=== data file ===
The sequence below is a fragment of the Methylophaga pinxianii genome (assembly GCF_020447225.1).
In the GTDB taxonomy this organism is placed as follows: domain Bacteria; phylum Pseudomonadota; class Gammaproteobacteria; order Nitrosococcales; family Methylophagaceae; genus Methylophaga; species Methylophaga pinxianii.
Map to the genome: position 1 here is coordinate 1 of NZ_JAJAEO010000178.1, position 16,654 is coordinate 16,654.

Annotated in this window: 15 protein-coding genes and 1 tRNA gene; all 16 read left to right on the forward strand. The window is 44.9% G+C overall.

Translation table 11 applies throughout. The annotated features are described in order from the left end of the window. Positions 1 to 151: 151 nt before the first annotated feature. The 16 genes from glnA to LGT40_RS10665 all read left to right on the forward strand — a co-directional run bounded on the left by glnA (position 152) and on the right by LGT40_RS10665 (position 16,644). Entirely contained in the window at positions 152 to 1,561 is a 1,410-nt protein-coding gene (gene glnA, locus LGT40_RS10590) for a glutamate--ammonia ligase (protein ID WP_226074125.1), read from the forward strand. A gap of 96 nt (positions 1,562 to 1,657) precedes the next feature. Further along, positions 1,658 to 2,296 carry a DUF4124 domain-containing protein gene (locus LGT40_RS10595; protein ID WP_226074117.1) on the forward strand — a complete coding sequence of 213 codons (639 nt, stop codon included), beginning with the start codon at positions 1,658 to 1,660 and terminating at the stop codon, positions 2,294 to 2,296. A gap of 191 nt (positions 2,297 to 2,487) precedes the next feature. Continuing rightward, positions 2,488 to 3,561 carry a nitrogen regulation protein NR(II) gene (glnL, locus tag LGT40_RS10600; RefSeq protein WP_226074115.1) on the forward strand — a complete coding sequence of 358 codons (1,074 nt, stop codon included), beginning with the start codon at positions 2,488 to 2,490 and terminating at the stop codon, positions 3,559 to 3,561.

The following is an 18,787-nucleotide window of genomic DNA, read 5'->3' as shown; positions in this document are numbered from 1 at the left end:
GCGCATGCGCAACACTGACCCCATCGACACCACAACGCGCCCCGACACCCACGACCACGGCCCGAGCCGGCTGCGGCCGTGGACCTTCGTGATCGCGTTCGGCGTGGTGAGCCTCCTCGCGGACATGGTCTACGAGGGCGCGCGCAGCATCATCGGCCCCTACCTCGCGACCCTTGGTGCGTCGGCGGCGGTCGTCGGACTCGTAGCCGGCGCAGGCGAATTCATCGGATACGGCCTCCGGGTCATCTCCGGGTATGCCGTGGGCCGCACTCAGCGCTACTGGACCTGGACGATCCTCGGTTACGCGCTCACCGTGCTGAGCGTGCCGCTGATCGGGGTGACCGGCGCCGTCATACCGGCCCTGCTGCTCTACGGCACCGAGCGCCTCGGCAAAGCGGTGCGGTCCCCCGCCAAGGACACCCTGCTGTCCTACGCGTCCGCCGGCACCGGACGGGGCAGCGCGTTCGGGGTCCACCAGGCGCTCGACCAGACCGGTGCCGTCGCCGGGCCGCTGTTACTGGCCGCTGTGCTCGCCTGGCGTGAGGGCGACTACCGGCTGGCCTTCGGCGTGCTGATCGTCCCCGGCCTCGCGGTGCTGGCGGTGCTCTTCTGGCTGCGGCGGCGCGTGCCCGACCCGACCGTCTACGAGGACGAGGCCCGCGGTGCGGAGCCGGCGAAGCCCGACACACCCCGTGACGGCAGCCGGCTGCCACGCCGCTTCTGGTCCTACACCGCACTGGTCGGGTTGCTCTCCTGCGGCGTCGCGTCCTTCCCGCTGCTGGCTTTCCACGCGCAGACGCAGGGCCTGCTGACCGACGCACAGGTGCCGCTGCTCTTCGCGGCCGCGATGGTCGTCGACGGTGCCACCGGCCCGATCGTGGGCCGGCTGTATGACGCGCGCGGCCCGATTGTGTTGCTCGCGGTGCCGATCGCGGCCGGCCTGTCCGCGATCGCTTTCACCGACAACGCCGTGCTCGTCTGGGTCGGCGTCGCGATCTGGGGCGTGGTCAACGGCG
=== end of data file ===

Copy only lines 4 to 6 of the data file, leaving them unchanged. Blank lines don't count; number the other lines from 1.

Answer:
Annotated in this window: 15 protein-coding genes and 1 tRNA gene; all 16 read left to right on the forward strand. The window is 44.9% G+C overall.

Translation table 11 applies throughout. The annotated features are described in order from the left end of the window. Positions 1 to 151: 151 nt before the first annotated feature. The 16 genes from glnA to LGT40_RS10665 all read left to right on the forward strand — a co-directional run bounded on the left by glnA (position 152) and on the right by LGT40_RS10665 (position 16,644). Entirely contained in the window at positions 152 to 1,561 is a 1,410-nt protein-coding gene (gene glnA, locus LGT40_RS10590) for a glutamate--ammonia ligase (protein ID WP_226074125.1), read from the forward strand. A gap of 96 nt (positions 1,562 to 1,657) precedes the next feature. Further along, positions 1,658 to 2,296 carry a DUF4124 domain-containing protein gene (locus LGT40_RS10595; protein ID WP_226074117.1) on the forward strand — a complete coding sequence of 213 codons (639 nt, stop codon included), beginning with the start codon at positions 1,658 to 1,660 and terminating at the stop codon, positions 2,294 to 2,296. A gap of 191 nt (positions 2,297 to 2,487) precedes the next feature. Continuing rightward, positions 2,488 to 3,561 carry a nitrogen regulation protein NR(II) gene (glnL, locus tag LGT40_RS10600; RefSeq protein WP_226074115.1) on the forward strand — a complete coding sequence of 358 codons (1,074 nt, stop codon included), beginning with the start codon at positions 2,488 to 2,490 and terminating at the stop codon, positions 3,559 to 3,561.

The following is an 18,787-nucleotide window of genomic DNA, read 5'->3' as shown; positions in this document are numbered from 1 at the left end: